Published on October 29, 2023, 9:51 pm
In today’s rapidly changing business landscape, organizations face unprecedented levels of disruption and risk. While some companies struggle and fail, others are able to innovate, evolve, and even thrive. The key differentiating factor is resilience.
With the recognition that data plays a crucial role in real-time decision-making, it is essential for organizations to focus on achieving data resilience. But how exactly can an organization achieve this?
According to Joseph Yang, General Manager for Storage and Data Services at HPE Asia Pacific, there are multiple aspects to consider when it comes to data resilience. These include data availability, data durability, and data security. Cybercriminals have become increasingly sophisticated in their methods, realizing that organizations rely on backups to recover lost data. As a result, they now target backups as well, making data security an integral part of any resilience strategy.
While many organizations in Asia understand the importance of data availability and durability through implementing backup strategies, not all have achieved security maturity. However, the increasing risks and cyberattacks are prompting more organizations to prioritize data security.
One common misconception is that the cloud provides inherent availability. However, applications must be architected properly to ensure data availability. Additionally, depending on the cloud vendor chosen, snapshot backup capabilities may not be as mature or easy to use, leading to significant egress costs when moving data across locations within the same cloud vendor. Another misconception is that applications need to be rewritten for resilience.
For those already operating in the cloud environment, ensuring data resilience requires a different approach compared to on-premises environments. Unlike on-premises environments where storage replication offers protection for all applications by default, enterprises need to protect workloads VM by VM and application by application in the public cloud due to various operating models utilized across different lines of business.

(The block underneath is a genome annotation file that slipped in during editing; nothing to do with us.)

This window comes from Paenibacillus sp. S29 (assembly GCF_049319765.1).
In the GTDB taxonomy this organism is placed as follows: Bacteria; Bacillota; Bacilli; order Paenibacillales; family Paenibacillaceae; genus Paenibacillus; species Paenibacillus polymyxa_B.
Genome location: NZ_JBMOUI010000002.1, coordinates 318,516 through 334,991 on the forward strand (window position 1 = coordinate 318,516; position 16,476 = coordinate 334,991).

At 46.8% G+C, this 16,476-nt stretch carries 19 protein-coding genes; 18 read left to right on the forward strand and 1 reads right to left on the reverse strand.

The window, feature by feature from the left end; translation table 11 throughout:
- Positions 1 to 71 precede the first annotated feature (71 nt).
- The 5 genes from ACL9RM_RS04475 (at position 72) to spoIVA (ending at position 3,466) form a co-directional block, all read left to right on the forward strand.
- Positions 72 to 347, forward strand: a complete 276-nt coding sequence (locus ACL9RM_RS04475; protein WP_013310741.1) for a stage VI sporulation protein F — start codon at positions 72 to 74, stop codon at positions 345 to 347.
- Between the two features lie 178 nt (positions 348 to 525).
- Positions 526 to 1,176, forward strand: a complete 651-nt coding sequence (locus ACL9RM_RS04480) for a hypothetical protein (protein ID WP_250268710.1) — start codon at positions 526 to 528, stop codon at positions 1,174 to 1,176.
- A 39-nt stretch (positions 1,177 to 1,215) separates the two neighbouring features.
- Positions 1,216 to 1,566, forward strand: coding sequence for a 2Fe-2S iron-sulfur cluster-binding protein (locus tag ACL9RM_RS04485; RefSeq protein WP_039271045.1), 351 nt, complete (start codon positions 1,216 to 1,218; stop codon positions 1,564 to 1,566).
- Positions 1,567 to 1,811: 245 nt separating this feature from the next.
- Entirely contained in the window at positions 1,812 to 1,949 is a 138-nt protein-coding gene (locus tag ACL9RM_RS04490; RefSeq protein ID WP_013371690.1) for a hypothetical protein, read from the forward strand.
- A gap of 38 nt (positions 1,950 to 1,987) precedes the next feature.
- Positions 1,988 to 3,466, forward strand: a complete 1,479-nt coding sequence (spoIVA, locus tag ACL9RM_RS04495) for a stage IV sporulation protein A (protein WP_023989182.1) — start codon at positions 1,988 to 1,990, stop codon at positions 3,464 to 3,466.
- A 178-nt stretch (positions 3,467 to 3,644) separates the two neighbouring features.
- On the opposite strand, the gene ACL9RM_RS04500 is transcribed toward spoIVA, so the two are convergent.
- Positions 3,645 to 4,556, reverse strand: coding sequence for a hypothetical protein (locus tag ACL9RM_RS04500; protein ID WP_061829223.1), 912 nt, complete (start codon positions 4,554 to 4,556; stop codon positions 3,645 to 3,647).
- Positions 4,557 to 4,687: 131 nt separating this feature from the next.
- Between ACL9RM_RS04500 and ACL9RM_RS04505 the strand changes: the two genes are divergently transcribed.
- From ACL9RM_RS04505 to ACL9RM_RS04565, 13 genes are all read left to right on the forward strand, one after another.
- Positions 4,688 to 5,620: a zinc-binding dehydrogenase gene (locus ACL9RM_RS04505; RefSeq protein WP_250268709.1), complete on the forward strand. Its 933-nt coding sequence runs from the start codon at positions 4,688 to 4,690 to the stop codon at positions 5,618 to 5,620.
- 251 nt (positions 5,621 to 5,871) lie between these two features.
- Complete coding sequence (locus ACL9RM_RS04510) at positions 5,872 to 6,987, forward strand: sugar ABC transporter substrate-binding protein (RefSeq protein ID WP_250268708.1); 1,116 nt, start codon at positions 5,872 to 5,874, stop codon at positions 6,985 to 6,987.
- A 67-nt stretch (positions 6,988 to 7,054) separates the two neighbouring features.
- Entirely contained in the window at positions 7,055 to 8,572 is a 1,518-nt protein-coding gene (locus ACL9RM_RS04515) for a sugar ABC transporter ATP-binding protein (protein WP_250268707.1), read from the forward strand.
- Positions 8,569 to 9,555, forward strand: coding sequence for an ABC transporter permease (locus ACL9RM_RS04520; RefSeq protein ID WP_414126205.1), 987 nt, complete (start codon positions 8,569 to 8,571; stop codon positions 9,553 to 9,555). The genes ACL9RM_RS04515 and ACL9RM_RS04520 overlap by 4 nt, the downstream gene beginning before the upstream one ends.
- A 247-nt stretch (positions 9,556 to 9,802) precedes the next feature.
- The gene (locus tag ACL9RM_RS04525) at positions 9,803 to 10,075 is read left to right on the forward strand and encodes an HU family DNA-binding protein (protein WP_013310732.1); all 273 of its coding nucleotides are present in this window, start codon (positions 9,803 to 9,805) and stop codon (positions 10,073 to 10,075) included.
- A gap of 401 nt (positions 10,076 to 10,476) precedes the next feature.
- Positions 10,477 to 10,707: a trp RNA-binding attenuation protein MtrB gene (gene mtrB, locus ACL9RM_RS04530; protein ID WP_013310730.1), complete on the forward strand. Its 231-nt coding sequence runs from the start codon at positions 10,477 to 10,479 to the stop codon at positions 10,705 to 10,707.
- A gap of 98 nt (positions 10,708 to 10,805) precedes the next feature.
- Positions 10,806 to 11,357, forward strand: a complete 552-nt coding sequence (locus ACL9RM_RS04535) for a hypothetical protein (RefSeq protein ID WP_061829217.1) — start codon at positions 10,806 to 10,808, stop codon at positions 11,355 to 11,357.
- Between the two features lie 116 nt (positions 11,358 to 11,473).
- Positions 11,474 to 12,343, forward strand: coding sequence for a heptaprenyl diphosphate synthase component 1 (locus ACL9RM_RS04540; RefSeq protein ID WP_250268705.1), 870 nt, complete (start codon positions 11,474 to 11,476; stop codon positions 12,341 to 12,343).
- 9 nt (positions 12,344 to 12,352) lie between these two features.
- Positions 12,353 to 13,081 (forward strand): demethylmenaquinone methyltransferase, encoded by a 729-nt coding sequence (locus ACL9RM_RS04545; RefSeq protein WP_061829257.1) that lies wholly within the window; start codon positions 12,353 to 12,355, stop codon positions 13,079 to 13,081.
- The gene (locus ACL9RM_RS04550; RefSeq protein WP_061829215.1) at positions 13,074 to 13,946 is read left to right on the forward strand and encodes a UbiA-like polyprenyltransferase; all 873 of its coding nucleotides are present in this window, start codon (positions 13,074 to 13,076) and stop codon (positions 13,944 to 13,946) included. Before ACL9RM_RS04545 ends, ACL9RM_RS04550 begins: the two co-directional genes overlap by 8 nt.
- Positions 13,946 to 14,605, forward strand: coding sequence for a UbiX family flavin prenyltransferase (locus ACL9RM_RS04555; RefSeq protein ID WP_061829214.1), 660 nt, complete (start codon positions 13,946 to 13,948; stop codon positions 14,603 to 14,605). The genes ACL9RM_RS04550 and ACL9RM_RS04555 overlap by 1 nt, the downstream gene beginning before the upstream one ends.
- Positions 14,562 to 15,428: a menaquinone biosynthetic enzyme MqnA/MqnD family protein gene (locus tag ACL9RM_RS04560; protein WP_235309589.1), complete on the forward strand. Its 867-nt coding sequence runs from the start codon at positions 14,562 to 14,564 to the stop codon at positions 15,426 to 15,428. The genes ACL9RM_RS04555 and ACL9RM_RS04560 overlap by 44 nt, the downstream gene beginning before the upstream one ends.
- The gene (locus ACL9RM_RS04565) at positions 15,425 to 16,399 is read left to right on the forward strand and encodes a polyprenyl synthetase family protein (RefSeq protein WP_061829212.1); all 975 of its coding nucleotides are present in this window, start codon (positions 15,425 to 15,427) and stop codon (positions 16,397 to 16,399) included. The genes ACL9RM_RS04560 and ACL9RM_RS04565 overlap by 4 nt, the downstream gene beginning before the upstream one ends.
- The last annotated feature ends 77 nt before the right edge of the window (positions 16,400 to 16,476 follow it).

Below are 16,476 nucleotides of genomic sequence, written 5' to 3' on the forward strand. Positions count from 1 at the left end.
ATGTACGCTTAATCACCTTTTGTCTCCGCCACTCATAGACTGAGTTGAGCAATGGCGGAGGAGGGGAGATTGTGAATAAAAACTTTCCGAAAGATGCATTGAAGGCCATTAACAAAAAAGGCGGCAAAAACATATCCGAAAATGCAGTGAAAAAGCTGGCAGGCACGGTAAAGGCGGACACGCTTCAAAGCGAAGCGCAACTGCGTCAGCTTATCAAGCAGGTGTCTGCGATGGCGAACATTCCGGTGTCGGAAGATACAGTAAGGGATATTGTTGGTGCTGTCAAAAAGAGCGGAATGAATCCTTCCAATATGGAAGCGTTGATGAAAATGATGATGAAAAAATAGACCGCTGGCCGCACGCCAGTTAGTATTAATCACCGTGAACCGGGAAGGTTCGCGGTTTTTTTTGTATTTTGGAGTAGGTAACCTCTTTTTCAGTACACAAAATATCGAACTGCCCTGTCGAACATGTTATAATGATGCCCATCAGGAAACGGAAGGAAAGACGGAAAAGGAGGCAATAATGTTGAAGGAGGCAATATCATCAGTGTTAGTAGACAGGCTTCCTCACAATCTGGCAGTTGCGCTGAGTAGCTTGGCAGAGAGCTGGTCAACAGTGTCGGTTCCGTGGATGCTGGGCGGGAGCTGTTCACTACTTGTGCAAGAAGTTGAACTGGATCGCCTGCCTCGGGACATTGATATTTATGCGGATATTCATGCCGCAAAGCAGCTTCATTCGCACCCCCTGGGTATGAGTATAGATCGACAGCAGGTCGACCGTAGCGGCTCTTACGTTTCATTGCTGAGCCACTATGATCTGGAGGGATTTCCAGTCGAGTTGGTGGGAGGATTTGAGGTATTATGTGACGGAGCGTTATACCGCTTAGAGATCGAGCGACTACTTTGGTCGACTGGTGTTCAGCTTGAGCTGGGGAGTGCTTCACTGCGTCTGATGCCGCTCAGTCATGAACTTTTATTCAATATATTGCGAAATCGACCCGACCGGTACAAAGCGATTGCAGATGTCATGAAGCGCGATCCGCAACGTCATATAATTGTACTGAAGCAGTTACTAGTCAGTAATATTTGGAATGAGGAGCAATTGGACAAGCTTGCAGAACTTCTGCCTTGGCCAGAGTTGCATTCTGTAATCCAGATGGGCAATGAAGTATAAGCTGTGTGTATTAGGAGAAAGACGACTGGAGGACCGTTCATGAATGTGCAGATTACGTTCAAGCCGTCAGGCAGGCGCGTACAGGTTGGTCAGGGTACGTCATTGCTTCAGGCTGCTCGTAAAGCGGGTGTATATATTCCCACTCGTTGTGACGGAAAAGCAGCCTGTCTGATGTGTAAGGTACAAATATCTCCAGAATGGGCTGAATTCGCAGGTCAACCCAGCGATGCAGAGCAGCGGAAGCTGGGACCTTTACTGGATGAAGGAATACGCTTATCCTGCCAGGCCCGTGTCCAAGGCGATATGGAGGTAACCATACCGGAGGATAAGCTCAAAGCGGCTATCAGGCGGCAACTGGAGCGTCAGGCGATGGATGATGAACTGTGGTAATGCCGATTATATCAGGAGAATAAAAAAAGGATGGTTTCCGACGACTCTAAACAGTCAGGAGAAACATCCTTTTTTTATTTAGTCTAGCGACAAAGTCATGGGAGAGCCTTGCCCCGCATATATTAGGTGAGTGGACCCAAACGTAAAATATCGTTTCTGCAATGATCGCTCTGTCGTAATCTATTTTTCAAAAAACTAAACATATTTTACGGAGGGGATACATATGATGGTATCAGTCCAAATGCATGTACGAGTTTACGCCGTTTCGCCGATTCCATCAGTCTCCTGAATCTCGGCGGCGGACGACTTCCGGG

Furthermore ‘orchestrating resilience’ requires collaboration between infrastructure teams that historically were responsible for maintaining backups and managing data centers with DevSecOps teams who design and build resilient cloud-native applications. In a cloud-native environment, the applications themselves must be built to be resilient.
Data silos have been a long-standing challenge even before the cloud era. The Netskope Cloud and Threat Report: Cloud Data Sprawl found that many users create, consume, and manage data in personal apps and instances such as Gmail, WhatsApp, Google Drive, Facebook, WeTransfer, and LinkedIn. To address data sprawl effectively, organizations should conduct audits to gain insights into the value of data, its costs, and any potential gaps or overlaps within the network. This will help in developing a decision-making framework to determine which data to retain or discard and how to protect data holistically.
To ensure that a data resilience strategy remains relevant over time, regular reviews are crucial. Business priorities constantly change along with evolving market dynamics. Organizations should classify different types of data based on their value to the business and update their strategy accordingly.
In summary, achieving data resilience is critical in today’s multi-cloud world where disruptions and risks abound. It requires organizations to focus on aspects such as data availability, durability, and security while dispelling misconceptions about the inherent resilience of the cloud environment. Collaboration between infrastructure teams and DevSecOps teams is essential in building resilient cloud-native applications. Regular reviews of the data resilience strategy are necessary to ensure its alignment with changing business priorities.
For more insights from Joseph Yang on achieving data resilience in a multi-cloud world, you can listen to his discussion in the PodChats for FutureCIO podcast episode [link goes here].